November 06, 2003

*What Do You Know?

About planets...

My "What Do You Know?" posts have some facts I find interesting/obscure/whatever about a given topic...and you are encouraged to debate or add to them. I never claim to know it all. ;-) So click to continue and leave a comment.

The Big Bang theory basically states that about 15 billion years ago there was a cataclysmic fireball, and a few billionths of a second after that was the first matter. When the universe cooled enough, more familiar particles formed...the neutrons, electrons, and protons that make up everyday matter. Gradually these particles formed atoms--mainly helium and hydrogen, which collapsed under the influence of gravity and created stars and planets.

The Big Crunch theory is based on the finding that gravity is slowing the universe's expansion. The pull of gravity may cause the expansion to stop and reverse back on itself...slowly at first, but then speeding up until the last moment when all matter will coexist as a single point.

Mercury has wide variations of hot and cold temperatures because it has virtually no atmosphere to protect it. The sunny side of the planet is as much as 750 degrees F, while the dark side drops to minus 330 degrees F.

Venus is the hottest planet in our solar system...approximately 860 degrees F regardless of time of day. This is because of it's thick atmosphere of carbon dioxide...the Sun's heat warms the planet, but the heat cannot escape into space.

Earth is the only planet in the solar system with liquid water. Our atmosphere is so thin that if Earth were the size of an apple, the atmosphere would be as thick as the peel.

The favored theory of the Moon's creation is that about 4.5 billion years ago a giant object struck Earth and produced a cloud of rocky debris that eventually collected itself together to form the Moon.

Mars has four seasons and used to have water running on its surface. Now frozen water can be found there. Olympus Mons is an apparently dormant volcano on Mars which is larger than any mountain we have here.

Jupiter has more mass than the other planets put together. Its makeup (75% hydrogen and 24% helium) is similar to the Sun, and its gravitational pull controls 16 moons as well as assorted comets and asteroids that come too close. For all its size, Jupiter has a quick rotation period...less than 10 hours, which turns its cloud features into east-west stripes.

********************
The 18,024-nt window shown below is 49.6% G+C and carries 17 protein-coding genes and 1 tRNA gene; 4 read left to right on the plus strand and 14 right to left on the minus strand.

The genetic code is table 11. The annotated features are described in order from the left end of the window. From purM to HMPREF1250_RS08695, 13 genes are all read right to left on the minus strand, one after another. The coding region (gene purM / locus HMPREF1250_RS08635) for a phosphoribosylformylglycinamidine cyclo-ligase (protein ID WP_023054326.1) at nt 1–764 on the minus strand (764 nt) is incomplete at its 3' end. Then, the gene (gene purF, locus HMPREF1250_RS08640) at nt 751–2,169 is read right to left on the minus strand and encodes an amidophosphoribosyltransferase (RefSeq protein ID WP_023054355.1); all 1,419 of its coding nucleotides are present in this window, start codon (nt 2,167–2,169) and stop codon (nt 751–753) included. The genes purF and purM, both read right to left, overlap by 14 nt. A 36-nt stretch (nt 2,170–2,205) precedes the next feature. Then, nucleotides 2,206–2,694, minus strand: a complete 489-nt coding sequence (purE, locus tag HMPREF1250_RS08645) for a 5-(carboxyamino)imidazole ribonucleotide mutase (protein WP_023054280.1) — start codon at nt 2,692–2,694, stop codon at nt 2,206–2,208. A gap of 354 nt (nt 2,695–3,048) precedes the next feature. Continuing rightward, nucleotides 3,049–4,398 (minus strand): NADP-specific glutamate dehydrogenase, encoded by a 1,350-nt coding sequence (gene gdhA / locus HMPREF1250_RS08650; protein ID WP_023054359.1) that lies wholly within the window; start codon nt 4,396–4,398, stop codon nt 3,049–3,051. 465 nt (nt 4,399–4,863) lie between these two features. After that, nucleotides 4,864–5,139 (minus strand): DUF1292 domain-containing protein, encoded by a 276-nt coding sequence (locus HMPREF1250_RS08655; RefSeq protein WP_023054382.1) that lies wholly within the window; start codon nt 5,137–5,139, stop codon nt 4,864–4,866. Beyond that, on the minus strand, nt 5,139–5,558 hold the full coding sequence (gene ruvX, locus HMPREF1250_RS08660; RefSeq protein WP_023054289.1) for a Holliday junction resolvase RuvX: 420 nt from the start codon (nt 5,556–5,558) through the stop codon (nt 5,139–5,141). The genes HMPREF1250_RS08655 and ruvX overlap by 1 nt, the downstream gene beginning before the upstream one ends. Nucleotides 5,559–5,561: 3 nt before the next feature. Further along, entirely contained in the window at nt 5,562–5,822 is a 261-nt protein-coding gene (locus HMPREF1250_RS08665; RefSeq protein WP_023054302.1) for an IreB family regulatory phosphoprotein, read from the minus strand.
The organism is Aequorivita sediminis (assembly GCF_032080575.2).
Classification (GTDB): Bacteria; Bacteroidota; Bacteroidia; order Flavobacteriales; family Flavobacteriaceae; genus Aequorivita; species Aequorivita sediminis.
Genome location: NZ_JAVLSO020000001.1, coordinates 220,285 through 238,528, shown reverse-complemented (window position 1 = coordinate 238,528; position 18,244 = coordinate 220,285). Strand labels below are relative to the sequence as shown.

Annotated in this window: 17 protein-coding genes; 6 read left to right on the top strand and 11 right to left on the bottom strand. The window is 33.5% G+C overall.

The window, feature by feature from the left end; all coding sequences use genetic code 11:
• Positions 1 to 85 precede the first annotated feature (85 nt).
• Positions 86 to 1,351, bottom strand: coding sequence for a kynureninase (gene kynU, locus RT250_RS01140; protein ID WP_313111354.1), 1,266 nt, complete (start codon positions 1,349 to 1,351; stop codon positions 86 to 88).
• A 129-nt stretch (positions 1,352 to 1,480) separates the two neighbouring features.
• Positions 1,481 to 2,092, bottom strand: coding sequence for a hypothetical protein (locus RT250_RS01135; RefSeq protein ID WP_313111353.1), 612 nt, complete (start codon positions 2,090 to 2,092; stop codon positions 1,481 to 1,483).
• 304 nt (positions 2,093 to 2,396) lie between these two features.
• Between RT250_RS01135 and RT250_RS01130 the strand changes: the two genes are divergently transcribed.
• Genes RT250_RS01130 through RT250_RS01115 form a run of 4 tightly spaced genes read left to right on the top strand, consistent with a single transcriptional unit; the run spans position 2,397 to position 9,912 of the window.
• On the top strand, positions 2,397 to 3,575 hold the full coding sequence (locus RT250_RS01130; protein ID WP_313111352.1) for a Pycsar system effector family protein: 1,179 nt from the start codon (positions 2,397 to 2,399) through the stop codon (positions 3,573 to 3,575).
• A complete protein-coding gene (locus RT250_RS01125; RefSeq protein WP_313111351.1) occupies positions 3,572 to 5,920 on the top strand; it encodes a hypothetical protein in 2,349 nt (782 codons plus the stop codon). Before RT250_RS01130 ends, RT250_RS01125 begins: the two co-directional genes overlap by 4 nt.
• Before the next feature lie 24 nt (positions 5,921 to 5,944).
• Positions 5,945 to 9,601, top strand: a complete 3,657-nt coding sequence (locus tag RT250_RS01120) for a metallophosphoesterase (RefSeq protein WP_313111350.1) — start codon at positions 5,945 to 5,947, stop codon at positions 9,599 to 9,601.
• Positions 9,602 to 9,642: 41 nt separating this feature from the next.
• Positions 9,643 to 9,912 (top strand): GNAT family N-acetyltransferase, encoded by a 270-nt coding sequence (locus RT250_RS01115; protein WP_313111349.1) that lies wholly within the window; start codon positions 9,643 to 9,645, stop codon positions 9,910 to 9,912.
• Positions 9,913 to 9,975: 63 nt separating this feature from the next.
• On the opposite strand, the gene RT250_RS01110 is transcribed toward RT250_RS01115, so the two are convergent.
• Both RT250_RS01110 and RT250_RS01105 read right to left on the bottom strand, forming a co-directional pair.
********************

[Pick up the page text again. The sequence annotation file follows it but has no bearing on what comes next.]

Saturn's rings are no more than a few hundred yards thick, but can be seen through a backyard telescope. Scientists think the rings will disappear eventually as the particles fall into Saturn.

Uranus is tilted almost completely to its side (by comparison, Earth has a 23 degree tilt). One theory is that an object the size of Earth crashed into it and more or less knocked it over.

Neptune is believed to be mostly frozen water, but the reason it is the blue planet is due to a layer of methane in the top of its atmosphere. It also has the only large moon that revolves backward...possibly due to a collision with another, long-gone moon.

Pluto was named after the Roman god of the underworld and has a moon that is about half its size. The moon, Charon, is only 12,100 miles from Pluto (our Moon is 239,000 miles away), and orbits the planet every 6.4 days.

Posted by Jennifer at November 6, 2003 10:46 AM


And this is why I post about disgusting things.


Posted by: Jennifer at November 6, 2003 05:34 PM

I wonder if the giant Martian volcano were to erupt if all the frozen water would liquify?

Posted by: Susie at November 7, 2003 01:31 AM

Don't count goofy Pluto as a planet! It is tiny and it's orbit around the sun is tilted horribly in relation to the other planets. It also disgustingly veers inside the orbit of Neptune during part of its orbit. Now what self respecting planet does that? Let's instead call Pluto the King of the Kuiper Belt objects.

Also, for the record, no object, much less an earth sized object, has ever crashed into my anus.

Posted by: Kingslasher at November 7, 2003 05:54 AM

Also on Mars is the Valles Marineris rift canyon. Imagine a Grand Canyon up to 60 miles wide that stretched from San Diego to Boston.

Everything is bigger on Mars. Check out Thuvia if you don't believe me. ;)

Posted by: Ted at November 7, 2003 07:50 AM

The mass of the object that struck the Earth has been estimated at around 20-30% of the Earth's mass. Makes the asteroid that killed the dinosaurs seem puny by comparison.

Posted by: physics geek at November 7, 2003 11:21 AM